In September 2015, the call for entries for RAW: A Hannibal/Will Fanthology came across my Tumblr dash. The final season had wrapped up a week before and the fandom was still endlessly turning over the end, an incredibly “Wait, what? Did that just really happen?” ending of a “Wait, did they just do that on TV?” series. I immediately got super excited at the thought of more Hannibal content created by the fandom, and then tagged the folks I know who created in the space, and reblogged it back out.
Over the next month I watched as questions flew back and forth, participants were finalized, and when the Kickstarter finally launched on November 1, I threw down my money to secure a copy. Then suddenly, overnight actually, everything about this Hannibal/Will Fanthology grew very big very fast. And when everything settled one month later, the first thing I thought was, as incredible as all of this was to witness, I can’t begin to imagine what the person at the center of this all must have gone through… So I decided to ask. And Aimee Fleck was kind enough to tell me her story.
And it’s kind of the best story ever. Over the ninety minutes we spent chatting I discovered that Aimee Fleck is incredibly hilarious, brave, creative (and not at all surprising) wonderfully passionate about fandom and fanworks, but with the organizational and math skills to wrangle people and get complicated shit done. I am a big fan. I had such a great time listening to the giant, crazy, scary adventure that was RAW: A Hannibal/Will Fanzine, and I’ve never laughed as hard while editing an interview. Enjoy!
“Let me tell you, you’ve never been in an awkward situation until you’re trying to explain to somebody what you made without using the words ‘Gay Hannibal Book.'” – Aimee Fleck
Curious: When did you first get started in fandom? Did you have a gateway show?
Aimee: I started when I was about 10. I was a child of the big anime boom, so I started out, as many do, with either Sailor Moon or Inuyasha being my fandom. I spent a lot of time online looking at art archives and stuff, for the saucy bits of the Sailor Moon manga. I first read and wrote fan fiction in the Inuyasha fandom.
Curious: Were you part of a community back then?
Aimee: No, it must have been the Harry Potter fandom. It must have been that I was finding fan fiction and fan art on LiveJournal, and so I got a LiveJournal. I think probably the first time I really was part of a community was when I was part of a roleplay community on LiveJournal. I think some people may still remember this. It was really big. It was a interfandom role play set at a zombie summer camp called Camp Fuck U Die.
Curious: That’s a brilliant name.
Aimee: I remember it was started by Biz. That was her handle. I got in on the second round, which was fine, because after that the quality [necessary to get in] exceeded, by far, my horrible application. The best part of the story is that for several years at Camp Fuck U Die, I played Ron Stoppable from Kim Possible.
The thing about that was that since it was interfandom it was every single character from anything ever all hanging out. They had a really, really busy and alive out of character community. Everyone got pretty close. There’s one person, especially, who I still talk to today, which is a miracle because I was 13 and she was not 13. It was like, “Bless you, we liked you a lot, but you were very 13 years old.” That was probably my first real fandom community experience, and honestly it was super awesome. It was mostly people who were significantly older than me, but they were all very nurturing, very supportive, very open to being mentors. They welcomed me in and let me play with the big kids and be a weirdo on the internet.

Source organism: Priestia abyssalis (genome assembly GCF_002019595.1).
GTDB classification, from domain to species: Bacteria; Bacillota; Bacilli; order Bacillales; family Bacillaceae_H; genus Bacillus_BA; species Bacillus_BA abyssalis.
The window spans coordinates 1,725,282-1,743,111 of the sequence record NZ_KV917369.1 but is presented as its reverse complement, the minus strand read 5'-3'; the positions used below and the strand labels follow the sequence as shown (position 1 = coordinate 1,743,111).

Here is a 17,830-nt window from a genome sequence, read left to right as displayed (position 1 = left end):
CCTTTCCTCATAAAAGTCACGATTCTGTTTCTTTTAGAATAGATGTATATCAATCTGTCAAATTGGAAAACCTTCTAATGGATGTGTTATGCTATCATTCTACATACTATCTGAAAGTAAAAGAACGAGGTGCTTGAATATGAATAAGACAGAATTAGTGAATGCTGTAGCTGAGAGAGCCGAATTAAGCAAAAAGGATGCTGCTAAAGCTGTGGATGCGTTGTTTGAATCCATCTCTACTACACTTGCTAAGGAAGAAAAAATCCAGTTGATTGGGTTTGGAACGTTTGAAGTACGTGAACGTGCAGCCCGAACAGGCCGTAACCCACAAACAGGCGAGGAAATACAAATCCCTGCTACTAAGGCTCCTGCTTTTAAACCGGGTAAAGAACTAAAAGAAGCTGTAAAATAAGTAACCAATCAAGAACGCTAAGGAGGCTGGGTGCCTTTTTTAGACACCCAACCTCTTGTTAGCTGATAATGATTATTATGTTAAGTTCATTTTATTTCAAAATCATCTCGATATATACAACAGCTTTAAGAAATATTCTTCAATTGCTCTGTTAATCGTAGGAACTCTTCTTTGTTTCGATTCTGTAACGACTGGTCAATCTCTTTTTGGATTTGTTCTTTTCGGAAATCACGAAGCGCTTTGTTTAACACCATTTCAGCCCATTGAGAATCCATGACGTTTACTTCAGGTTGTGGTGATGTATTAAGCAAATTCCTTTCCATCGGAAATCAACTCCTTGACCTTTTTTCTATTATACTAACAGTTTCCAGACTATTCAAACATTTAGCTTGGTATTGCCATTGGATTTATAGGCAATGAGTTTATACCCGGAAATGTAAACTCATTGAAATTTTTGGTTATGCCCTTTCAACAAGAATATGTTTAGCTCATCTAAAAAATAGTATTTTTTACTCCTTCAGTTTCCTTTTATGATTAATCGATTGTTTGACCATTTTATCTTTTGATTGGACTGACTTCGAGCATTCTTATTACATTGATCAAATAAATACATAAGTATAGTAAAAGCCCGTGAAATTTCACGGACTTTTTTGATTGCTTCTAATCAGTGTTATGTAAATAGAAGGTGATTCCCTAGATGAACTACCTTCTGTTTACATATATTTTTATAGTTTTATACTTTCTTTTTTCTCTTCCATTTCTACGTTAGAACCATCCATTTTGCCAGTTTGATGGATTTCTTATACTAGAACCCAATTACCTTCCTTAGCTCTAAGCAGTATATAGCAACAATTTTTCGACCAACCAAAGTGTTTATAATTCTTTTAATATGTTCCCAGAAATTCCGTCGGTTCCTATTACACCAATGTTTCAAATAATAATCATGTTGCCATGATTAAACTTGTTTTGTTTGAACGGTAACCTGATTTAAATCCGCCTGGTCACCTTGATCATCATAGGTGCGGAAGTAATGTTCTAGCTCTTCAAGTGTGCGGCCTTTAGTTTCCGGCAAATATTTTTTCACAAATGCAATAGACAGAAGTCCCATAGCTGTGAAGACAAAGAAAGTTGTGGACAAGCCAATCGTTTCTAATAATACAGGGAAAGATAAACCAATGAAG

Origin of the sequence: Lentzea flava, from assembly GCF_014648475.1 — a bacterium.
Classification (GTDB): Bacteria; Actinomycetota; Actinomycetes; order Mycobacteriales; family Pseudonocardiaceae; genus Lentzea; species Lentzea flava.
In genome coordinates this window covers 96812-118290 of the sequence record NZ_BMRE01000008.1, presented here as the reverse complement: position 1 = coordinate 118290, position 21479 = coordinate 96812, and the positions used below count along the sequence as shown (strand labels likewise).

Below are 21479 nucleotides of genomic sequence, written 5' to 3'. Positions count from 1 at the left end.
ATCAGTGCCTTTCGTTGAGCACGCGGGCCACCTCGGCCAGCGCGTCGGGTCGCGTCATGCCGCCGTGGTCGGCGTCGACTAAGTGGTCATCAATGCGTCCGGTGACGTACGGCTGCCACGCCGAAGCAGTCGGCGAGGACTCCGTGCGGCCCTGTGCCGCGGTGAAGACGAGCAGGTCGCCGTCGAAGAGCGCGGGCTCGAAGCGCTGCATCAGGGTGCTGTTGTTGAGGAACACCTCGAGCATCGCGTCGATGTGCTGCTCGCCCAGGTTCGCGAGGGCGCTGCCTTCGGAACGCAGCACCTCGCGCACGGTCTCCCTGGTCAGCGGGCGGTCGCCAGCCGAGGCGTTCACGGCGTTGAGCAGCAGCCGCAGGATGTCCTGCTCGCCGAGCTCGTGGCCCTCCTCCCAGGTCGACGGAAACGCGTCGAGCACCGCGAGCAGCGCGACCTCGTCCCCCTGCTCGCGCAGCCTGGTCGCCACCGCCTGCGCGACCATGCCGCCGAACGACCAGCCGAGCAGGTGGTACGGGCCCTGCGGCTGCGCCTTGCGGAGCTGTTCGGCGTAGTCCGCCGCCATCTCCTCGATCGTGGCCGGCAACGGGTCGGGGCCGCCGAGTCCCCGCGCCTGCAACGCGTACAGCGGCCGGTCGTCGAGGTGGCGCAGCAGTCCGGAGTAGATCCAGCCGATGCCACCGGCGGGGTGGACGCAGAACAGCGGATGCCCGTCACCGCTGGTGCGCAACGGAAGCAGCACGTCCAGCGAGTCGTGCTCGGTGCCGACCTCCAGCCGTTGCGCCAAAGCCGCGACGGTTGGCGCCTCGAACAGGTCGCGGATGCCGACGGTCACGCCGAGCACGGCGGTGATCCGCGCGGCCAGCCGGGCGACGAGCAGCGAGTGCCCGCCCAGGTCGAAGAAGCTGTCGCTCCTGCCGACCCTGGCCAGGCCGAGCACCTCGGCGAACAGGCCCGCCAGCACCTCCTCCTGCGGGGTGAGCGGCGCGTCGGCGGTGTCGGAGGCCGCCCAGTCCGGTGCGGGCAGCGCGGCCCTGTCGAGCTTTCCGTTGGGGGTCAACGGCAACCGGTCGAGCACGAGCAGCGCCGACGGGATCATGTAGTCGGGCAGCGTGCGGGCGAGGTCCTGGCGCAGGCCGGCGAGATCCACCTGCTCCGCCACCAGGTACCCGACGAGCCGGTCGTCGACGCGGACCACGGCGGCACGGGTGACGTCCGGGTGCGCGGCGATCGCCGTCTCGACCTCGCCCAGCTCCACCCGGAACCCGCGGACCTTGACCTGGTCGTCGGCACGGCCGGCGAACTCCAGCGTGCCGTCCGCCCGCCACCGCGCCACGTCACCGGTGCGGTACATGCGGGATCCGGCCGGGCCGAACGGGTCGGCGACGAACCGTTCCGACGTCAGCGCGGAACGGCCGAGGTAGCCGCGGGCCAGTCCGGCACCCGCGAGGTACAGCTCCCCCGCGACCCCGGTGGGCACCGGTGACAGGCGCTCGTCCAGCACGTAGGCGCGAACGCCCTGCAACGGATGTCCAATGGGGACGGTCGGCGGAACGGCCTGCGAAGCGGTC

I feel like that, for me, it continues to define fandom today. I really love the community aspect and I love interacting with people who are very different from me. I like mentoring if I get the opportunity. I really like doing that. I think that probably a lot of that I owe to having had such a super great experience at zombie summer camp in middle school.
Curious: When did you get into making zines? What got you started in that space?
Aimee: That’s pretty separate, honestly. I went to the Maryland Institute College of Art for illustration. I came at zines from a completely different angle, entirely, which was hard. I was an illustration student. A lot of people worked in comics, so zines were what everyone did. So I’d do comic conventions and movie conventions and everything. I think I did my first … I don’t remember where exactly … We were seeing other people’s zines and we were like “These are super cool.” Like art zines, or comic zines, or even more punk zines sort of things, on that side. I think the zine that I did sophomore year that I ran with all of my classmates would probably technically be my first zine.
Curious: Was that a fandom based one?
Aimee: We drew whatever superheros we wanted in high fashion couture clothing. It’s funny. It has a whole bunch of people from my year in it, most notably Noelle Stevenson (gingerhaze), who’s pretty big in comics right now. I was like, “It would be super fun to put a zine together because all the seniors are doing it, and theirs are really cool.” We were in a lifestyle illustration class, so we did a lot of style/fashion illustration. I think I drew Emma Frost and Iron Man.
Curious: That’s a brilliant combo.
Aimee: I can actually show it to you. I have it right here. Yeah, so this is Style Punch.
Curious: Oh my God.
Aimee: I have my shitty box of everything I’ve ever done.
Curious: That’s a really nice looking zine.
Aimee: There are many possible outcomes of art school. I had a really good experience. I really loved the people I was in my year with. That wasn’t the only zine. We all took turns running them. I guess it was in my senior year somebody ran a Lemongrab from Adventure Time zine, which sold a bunch of copies. Technically that’s fan art that is coming at it from a very different aspect than a fandom aspect.